So the second week I'm wrestling with God because I went up there to have an encounter with him and my prayer is the prayer of Moses, show me your glory. And I keep - show me your glory, God, show me your glory - and nothing, nothing (sigh). And what I expect is something supernatural. See, I was born into the Pentecostal church and the Pentecostal church is all about the spectacular. It's like the book of Acts we live it today. Did God appear to Moses in a burning bush? Yes. Did he appear to Abraham? Yes..So you always look for the spectacular - and, you know, that's all I'm asking for. Nothing more than what Moses got, what Paul got. He's been passing out goodies for centuries. Show me your glory, I'm really sincere God. I want to fully know you.

I have to check my motives, you know God I'm not sure I really believe in you, but if I had a breath-taking encounter with the supernatural, I'd believe in you. Well, the monks in the monastery have this saying that if you - it goes 'beware of the big.' They say, we're looking for the big all the time but there's a danger in the big that it might be a deception to begin with and secondly, even if it's real, we'll misuse it, we'll abuse it, we'll beat other people over the head with it. We will get conceited about it and that God is in the small. . . he's with the least.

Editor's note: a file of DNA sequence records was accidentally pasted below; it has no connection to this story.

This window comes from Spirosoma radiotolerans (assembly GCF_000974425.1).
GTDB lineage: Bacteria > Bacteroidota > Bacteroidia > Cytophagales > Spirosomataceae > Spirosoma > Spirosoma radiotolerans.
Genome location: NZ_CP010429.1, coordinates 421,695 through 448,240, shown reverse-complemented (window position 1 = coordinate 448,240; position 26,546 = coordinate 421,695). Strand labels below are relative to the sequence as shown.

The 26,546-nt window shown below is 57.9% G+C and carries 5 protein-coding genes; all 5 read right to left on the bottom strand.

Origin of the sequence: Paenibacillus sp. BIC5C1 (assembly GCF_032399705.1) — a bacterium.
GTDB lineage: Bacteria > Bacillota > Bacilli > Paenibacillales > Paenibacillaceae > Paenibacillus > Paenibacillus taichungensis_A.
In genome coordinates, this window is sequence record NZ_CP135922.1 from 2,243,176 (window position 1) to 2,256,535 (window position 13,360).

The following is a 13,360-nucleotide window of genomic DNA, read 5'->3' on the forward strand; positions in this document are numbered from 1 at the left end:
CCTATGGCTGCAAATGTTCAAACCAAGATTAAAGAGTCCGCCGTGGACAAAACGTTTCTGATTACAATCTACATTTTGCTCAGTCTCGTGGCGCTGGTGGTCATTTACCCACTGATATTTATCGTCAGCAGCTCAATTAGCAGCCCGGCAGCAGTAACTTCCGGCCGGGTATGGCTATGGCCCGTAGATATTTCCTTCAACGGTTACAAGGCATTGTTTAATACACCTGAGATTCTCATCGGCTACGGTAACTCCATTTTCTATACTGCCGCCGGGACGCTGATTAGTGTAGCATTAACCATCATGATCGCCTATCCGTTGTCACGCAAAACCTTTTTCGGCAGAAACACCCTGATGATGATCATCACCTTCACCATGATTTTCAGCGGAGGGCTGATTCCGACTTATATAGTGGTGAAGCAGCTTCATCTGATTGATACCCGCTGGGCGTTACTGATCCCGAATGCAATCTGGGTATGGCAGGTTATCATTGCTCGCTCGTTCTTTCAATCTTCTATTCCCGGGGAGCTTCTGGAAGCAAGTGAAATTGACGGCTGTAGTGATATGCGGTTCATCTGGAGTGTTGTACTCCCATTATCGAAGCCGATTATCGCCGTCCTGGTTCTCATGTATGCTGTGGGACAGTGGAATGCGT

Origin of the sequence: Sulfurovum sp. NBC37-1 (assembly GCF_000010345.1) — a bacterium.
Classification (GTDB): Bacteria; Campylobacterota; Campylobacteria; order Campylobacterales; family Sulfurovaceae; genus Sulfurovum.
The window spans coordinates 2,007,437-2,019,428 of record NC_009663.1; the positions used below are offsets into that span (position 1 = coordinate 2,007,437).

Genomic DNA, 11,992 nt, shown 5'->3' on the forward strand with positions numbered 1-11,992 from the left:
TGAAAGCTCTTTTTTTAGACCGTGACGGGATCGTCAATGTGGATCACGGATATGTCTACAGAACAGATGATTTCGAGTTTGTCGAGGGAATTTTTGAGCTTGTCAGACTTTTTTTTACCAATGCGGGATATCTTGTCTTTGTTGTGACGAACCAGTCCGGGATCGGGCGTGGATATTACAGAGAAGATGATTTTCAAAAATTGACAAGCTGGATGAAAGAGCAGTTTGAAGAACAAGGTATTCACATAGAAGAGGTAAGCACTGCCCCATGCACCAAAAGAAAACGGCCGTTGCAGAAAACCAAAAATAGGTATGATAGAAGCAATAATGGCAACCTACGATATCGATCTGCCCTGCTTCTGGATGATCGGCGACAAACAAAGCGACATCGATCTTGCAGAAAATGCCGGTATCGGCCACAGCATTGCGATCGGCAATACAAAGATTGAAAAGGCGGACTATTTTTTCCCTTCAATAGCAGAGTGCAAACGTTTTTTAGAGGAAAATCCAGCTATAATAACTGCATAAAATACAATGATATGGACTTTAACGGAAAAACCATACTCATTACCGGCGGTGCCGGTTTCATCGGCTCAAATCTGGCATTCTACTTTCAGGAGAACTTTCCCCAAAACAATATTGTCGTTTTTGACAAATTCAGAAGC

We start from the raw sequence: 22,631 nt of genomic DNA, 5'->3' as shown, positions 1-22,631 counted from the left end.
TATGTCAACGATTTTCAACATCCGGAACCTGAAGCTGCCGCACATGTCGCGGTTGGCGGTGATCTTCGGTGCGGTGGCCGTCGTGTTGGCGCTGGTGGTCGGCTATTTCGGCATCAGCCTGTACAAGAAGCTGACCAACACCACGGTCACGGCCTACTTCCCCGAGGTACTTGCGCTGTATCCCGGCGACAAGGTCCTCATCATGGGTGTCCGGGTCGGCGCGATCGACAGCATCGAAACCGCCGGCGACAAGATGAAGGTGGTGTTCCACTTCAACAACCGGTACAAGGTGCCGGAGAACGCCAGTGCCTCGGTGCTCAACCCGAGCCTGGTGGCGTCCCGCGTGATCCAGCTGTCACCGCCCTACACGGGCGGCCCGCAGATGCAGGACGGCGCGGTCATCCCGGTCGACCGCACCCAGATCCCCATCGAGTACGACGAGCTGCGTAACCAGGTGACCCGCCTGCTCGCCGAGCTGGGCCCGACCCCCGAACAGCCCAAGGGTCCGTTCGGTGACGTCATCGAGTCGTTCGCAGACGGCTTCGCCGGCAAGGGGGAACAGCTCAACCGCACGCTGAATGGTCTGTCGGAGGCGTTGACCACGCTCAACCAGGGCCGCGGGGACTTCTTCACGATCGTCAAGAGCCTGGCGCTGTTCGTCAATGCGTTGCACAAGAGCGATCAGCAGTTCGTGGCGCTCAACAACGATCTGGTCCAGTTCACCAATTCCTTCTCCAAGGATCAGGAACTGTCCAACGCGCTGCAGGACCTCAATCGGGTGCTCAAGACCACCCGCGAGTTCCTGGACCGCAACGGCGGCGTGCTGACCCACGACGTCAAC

Yeah, we can order this book (to someone off camera) even though we're Protestants, we're not protesting anything. This is what causes my grief, that the way of the Most High has changed. I remember the deeds of the Lord, I remember your wonders of old (lists miracles - raise dead, walk on water, etc.).I'm not asking for anything you can't do, God. And this is my grief that you've changed your ways. That's not what you're doing today. You are the God who works wonders. You showed your works among the people. So where is it?